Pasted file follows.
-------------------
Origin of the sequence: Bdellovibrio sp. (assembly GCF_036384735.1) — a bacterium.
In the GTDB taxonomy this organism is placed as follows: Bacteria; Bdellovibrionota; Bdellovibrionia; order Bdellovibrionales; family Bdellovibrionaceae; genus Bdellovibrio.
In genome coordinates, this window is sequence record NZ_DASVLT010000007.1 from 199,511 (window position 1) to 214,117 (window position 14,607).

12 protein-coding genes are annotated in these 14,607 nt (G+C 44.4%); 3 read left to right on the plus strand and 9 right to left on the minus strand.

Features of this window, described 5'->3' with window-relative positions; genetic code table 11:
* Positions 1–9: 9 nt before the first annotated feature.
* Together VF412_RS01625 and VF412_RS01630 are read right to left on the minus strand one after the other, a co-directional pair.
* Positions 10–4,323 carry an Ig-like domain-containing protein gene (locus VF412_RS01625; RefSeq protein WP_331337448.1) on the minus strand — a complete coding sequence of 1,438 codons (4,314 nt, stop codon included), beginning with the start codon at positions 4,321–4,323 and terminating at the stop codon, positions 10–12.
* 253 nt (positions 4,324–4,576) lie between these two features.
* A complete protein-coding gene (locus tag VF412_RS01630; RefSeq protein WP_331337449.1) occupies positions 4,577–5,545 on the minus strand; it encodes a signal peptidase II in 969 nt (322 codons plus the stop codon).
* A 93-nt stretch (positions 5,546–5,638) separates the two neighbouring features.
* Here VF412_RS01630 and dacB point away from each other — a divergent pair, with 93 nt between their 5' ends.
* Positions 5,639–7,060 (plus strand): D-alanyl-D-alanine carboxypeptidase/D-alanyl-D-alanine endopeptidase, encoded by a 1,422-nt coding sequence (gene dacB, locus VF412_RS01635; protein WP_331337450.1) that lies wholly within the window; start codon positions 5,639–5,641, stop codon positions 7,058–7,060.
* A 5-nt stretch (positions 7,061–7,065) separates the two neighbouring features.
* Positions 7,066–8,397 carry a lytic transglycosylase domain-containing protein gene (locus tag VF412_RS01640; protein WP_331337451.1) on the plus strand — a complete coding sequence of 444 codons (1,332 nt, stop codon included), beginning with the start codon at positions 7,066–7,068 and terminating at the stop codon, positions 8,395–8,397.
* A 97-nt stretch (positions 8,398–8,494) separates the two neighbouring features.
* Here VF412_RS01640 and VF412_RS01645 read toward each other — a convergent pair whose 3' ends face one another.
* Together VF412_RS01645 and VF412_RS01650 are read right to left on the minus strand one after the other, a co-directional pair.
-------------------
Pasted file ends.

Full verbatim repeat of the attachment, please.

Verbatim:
Origin of the sequence: Bdellovibrio sp. (assembly GCF_036384735.1) — a bacterium.
In the GTDB taxonomy this organism is placed as follows: Bacteria; Bdellovibrionota; Bdellovibrionia; order Bdellovibrionales; family Bdellovibrionaceae; genus Bdellovibrio.
In genome coordinates, this window is sequence record NZ_DASVLT010000007.1 from 199,511 (window position 1) to 214,117 (window position 14,607).

12 protein-coding genes are annotated in these 14,607 nt (G+C 44.4%); 3 read left to right on the plus strand and 9 right to left on the minus strand.

Features of this window, described 5'->3' with window-relative positions; genetic code table 11:
* Positions 1–9: 9 nt before the first annotated feature.
* Together VF412_RS01625 and VF412_RS01630 are read right to left on the minus strand one after the other, a co-directional pair.
* Positions 10–4,323 carry an Ig-like domain-containing protein gene (locus VF412_RS01625; RefSeq protein WP_331337448.1) on the minus strand — a complete coding sequence of 1,438 codons (4,314 nt, stop codon included), beginning with the start codon at positions 4,321–4,323 and terminating at the stop codon, positions 10–12.
* 253 nt (positions 4,324–4,576) lie between these two features.
* A complete protein-coding gene (locus tag VF412_RS01630; RefSeq protein WP_331337449.1) occupies positions 4,577–5,545 on the minus strand; it encodes a signal peptidase II in 969 nt (322 codons plus the stop codon).
* A 93-nt stretch (positions 5,546–5,638) separates the two neighbouring features.
* Here VF412_RS01630 and dacB point away from each other — a divergent pair, with 93 nt between their 5' ends.
* Positions 5,639–7,060 (plus strand): D-alanyl-D-alanine carboxypeptidase/D-alanyl-D-alanine endopeptidase, encoded by a 1,422-nt coding sequence (gene dacB, locus VF412_RS01635; protein WP_331337450.1) that lies wholly within the window; start codon positions 5,639–5,641, stop codon positions 7,058–7,060.
* A 5-nt stretch (positions 7,061–7,065) separates the two neighbouring features.
* Positions 7,066–8,397 carry a lytic transglycosylase domain-containing protein gene (locus tag VF412_RS01640; protein WP_331337451.1) on the plus strand — a complete coding sequence of 444 codons (1,332 nt, stop codon included), beginning with the start codon at positions 7,066–7,068 and terminating at the stop codon, positions 8,395–8,397.
* A 97-nt stretch (positions 8,398–8,494) separates the two neighbouring features.
* Here VF412_RS01640 and VF412_RS01645 read toward each other — a convergent pair whose 3' ends face one another.
* Together VF412_RS01645 and VF412_RS01650 are read right to left on the minus strand one after the other, a co-directional pair.